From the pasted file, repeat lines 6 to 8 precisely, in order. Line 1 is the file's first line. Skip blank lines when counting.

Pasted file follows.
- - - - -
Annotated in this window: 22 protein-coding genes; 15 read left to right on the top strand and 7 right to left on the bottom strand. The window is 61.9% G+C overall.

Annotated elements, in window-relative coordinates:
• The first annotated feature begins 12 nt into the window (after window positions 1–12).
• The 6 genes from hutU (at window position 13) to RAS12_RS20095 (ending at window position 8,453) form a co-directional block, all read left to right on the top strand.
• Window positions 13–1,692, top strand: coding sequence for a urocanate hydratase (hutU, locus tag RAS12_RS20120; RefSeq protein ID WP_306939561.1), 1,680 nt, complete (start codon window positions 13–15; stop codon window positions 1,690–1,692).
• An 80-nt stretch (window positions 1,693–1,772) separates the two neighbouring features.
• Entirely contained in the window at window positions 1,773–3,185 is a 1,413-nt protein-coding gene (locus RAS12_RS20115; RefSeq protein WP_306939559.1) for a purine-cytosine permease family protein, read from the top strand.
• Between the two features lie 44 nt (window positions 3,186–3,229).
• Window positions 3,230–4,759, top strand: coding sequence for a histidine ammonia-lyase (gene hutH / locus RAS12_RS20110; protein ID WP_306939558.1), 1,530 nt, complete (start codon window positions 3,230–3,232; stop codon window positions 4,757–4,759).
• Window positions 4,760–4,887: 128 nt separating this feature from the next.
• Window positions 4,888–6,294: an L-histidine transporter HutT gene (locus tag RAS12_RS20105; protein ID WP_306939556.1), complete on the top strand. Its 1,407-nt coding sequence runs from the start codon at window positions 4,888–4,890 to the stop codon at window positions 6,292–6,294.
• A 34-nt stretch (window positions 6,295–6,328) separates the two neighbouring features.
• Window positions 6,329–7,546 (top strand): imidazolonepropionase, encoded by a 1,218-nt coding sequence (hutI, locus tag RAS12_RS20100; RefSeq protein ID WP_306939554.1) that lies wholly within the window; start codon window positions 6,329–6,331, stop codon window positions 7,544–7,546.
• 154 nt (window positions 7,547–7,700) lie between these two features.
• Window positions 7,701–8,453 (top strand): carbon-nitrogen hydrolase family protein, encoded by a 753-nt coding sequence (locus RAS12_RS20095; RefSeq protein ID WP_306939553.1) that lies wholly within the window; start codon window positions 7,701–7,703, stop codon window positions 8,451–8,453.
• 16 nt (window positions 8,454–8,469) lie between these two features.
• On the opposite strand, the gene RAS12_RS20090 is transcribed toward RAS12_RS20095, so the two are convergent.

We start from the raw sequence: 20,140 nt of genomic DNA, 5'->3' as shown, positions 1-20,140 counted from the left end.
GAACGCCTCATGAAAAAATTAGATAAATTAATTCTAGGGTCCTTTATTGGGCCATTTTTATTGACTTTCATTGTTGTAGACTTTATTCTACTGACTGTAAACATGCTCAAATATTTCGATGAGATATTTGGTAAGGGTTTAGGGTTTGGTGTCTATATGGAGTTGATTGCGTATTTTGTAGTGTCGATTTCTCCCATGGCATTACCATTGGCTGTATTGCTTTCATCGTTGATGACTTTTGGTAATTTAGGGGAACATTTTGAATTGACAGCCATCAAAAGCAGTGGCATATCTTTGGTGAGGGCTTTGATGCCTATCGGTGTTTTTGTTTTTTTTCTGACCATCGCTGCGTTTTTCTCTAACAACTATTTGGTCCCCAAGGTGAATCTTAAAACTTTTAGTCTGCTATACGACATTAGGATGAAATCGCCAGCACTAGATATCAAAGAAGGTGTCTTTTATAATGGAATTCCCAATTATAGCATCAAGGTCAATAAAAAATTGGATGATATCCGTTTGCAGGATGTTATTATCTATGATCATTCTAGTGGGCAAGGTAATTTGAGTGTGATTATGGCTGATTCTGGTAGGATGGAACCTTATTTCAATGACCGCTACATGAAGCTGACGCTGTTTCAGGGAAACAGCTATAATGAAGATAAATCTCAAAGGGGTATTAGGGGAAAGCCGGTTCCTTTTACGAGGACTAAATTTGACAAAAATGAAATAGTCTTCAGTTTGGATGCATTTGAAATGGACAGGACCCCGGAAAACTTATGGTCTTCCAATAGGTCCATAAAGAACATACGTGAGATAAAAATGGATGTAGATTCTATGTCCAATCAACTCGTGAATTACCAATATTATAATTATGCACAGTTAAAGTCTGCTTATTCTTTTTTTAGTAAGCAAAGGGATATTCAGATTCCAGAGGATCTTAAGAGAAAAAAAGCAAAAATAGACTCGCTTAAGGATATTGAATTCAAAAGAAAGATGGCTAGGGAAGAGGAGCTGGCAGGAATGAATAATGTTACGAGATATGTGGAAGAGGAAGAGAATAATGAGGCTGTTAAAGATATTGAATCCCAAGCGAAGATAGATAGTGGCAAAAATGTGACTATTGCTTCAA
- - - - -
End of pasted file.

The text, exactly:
• An 80-nt stretch (window positions 1,693–1,772) separates the two neighbouring features.
• Entirely contained in the window at window positions 1,773–3,185 is a 1,413-nt protein-coding gene (locus RAS12_RS20115; RefSeq protein WP_306939559.1) for a purine-cytosine permease family protein, read from the top strand.
• Between the two features lie 44 nt (window positions 3,186–3,229).